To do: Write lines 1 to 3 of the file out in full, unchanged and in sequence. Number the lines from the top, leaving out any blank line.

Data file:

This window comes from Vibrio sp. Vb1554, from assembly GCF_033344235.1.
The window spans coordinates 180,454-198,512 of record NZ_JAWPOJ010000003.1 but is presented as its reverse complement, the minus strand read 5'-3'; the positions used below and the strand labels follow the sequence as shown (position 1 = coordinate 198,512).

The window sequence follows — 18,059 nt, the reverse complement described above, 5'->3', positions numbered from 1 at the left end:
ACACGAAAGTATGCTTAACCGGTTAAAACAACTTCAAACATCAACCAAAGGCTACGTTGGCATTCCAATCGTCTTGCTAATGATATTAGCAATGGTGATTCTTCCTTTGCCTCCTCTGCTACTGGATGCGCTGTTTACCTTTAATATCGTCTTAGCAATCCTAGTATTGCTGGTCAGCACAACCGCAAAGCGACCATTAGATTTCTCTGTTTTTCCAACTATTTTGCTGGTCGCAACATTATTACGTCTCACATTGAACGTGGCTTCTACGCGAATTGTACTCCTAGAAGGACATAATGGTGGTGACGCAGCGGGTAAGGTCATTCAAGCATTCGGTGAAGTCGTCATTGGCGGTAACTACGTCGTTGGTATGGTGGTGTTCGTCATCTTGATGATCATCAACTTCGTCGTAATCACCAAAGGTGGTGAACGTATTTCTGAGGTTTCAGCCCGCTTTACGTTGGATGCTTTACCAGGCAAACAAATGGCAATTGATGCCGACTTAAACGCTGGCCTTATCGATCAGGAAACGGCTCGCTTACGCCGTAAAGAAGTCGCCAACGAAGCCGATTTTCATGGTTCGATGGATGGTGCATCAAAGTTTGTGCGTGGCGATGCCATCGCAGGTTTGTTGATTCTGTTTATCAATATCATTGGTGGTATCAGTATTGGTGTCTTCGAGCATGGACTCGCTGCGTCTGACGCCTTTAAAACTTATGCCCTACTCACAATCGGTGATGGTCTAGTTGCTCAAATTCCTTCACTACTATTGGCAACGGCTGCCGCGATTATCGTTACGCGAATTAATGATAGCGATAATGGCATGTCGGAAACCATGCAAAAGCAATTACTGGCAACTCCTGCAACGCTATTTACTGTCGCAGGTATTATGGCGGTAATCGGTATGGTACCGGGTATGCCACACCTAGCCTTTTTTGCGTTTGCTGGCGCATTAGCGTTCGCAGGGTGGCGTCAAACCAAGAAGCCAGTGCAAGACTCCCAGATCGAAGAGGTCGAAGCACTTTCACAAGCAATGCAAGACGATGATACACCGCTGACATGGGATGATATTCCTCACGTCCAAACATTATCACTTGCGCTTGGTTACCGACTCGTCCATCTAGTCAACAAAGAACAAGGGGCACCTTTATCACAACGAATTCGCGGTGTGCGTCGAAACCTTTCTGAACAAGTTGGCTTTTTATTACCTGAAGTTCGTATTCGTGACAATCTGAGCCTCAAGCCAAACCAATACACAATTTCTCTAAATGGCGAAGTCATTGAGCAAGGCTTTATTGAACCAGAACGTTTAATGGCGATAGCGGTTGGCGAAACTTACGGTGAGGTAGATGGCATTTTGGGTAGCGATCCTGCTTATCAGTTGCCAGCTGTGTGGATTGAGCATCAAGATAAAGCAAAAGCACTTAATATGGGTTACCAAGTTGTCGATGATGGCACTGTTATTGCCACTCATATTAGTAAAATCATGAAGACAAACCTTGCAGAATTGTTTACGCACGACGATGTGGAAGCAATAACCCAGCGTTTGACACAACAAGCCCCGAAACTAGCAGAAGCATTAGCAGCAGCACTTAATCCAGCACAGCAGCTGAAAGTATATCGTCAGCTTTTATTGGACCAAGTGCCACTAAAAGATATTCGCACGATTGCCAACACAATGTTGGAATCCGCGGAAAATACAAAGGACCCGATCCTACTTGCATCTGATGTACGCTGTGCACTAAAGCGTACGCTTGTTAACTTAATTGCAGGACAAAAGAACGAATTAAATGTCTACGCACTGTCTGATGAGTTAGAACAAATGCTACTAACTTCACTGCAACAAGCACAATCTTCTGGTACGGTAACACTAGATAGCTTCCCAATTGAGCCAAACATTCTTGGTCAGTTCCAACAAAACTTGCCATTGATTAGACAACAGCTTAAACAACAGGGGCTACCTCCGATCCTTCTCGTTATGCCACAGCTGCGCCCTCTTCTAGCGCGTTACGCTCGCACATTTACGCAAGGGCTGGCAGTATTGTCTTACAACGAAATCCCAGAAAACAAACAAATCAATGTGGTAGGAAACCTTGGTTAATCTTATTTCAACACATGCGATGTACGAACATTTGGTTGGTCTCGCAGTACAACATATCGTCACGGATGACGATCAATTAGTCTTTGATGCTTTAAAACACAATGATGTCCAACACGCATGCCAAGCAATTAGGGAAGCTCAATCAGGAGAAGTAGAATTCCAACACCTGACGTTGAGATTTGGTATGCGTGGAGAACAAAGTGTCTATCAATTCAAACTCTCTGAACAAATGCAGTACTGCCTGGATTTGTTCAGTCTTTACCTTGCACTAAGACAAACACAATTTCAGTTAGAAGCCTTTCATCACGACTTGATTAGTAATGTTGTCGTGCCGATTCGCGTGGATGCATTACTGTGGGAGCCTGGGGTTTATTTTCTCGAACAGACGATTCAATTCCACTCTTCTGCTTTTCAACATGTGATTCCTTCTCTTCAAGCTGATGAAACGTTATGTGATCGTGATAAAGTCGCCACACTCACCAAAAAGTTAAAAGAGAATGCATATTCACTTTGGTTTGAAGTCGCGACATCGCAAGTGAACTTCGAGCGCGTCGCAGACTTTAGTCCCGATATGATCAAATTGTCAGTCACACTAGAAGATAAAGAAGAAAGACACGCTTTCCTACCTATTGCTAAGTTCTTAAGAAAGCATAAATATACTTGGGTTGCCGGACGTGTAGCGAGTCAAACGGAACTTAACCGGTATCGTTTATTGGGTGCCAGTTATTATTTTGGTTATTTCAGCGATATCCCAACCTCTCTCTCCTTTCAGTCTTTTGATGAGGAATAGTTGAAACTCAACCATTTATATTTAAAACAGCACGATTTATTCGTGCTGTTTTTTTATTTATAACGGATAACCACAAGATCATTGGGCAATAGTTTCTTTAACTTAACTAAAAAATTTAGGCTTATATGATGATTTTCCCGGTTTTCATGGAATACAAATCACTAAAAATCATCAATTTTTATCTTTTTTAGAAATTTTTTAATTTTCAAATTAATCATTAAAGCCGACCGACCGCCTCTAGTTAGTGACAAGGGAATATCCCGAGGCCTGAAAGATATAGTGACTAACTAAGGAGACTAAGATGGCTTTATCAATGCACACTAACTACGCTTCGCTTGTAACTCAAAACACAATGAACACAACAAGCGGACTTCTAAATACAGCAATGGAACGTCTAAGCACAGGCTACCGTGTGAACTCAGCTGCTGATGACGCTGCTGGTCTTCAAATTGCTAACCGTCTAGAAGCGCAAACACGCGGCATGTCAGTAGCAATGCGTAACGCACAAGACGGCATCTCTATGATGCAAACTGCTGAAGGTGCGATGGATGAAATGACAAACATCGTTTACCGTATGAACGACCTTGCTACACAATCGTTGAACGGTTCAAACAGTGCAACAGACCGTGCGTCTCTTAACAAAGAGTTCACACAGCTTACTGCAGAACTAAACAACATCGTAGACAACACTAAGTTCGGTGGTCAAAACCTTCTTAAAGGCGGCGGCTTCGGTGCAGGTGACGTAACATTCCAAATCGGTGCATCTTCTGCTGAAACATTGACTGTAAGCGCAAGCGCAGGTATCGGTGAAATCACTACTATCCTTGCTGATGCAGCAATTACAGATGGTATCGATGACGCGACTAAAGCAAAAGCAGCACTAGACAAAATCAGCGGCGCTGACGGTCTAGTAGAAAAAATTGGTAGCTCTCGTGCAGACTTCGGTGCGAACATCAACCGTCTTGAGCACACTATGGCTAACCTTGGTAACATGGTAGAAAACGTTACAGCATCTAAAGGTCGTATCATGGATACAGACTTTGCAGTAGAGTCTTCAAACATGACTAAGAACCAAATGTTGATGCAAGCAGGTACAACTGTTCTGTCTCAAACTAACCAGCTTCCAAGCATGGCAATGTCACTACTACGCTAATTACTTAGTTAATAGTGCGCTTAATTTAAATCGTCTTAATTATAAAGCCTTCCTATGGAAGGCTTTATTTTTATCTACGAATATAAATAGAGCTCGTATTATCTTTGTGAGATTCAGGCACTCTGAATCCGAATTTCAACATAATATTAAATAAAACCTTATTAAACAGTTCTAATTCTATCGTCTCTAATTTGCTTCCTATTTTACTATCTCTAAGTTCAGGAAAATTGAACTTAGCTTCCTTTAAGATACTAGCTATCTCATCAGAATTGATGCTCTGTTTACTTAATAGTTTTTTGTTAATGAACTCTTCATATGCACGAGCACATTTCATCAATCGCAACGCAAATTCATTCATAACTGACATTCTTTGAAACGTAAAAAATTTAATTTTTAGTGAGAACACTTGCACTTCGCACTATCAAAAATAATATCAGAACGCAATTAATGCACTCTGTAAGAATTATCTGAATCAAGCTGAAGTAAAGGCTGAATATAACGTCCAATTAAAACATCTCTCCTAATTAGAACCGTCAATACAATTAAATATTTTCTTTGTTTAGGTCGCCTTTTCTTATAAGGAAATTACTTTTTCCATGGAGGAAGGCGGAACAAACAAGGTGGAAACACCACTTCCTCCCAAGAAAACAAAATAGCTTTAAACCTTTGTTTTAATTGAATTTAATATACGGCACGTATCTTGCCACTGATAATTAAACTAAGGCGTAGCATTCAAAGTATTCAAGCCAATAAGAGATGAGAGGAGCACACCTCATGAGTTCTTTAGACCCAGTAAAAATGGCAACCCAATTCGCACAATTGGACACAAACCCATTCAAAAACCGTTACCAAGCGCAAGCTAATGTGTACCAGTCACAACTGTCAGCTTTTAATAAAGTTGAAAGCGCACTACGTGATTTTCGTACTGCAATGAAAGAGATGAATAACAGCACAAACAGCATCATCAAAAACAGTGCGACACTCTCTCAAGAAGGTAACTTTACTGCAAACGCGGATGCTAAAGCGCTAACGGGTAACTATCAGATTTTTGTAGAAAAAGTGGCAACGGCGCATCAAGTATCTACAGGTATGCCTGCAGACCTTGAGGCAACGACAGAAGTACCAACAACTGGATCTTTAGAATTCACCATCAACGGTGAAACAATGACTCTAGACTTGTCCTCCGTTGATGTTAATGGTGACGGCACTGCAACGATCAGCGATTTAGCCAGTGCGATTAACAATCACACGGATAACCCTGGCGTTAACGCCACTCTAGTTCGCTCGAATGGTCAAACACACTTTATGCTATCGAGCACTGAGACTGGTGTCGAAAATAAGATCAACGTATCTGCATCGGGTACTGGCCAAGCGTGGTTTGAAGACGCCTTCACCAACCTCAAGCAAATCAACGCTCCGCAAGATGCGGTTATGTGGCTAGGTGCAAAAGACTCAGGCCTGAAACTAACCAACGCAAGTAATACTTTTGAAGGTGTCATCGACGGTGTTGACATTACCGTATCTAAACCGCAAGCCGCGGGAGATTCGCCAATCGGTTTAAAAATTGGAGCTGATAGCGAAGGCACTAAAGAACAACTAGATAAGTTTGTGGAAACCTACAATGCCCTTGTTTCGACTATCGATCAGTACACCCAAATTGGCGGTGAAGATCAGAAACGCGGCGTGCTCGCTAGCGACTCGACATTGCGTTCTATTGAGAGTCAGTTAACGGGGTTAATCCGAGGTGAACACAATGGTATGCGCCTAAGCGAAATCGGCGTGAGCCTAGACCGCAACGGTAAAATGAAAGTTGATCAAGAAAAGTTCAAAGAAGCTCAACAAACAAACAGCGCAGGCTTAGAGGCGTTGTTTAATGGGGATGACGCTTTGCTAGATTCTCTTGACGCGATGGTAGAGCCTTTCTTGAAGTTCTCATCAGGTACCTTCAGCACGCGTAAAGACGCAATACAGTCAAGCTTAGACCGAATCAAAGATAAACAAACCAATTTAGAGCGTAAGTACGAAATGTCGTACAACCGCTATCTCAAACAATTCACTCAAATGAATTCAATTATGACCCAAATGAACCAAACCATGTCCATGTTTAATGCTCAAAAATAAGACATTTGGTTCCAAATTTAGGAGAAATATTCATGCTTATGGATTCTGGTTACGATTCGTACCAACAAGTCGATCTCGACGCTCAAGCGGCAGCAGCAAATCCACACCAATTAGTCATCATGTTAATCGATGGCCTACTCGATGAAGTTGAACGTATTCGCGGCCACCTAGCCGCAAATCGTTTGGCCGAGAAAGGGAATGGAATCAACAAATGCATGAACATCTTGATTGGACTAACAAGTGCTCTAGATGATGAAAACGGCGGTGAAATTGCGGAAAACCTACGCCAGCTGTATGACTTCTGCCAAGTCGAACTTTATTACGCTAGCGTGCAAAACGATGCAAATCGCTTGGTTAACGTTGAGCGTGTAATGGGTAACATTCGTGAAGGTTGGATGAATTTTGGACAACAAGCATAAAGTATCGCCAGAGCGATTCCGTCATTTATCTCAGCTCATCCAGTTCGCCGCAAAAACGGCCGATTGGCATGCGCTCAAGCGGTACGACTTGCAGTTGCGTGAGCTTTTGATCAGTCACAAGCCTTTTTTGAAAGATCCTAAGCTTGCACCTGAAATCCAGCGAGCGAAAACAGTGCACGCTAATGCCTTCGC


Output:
This window comes from Vibrio sp. Vb1554, from assembly GCF_033344235.1.
The window spans coordinates 180,454-198,512 of record NZ_JAWPOJ010000003.1 but is presented as its reverse complement, the minus strand read 5'-3'; the positions used below and the strand labels follow the sequence as shown (position 1 = coordinate 198,512).

The window sequence follows — 18,059 nt, the reverse complement described above, 5'->3', positions numbered from 1 at the left end: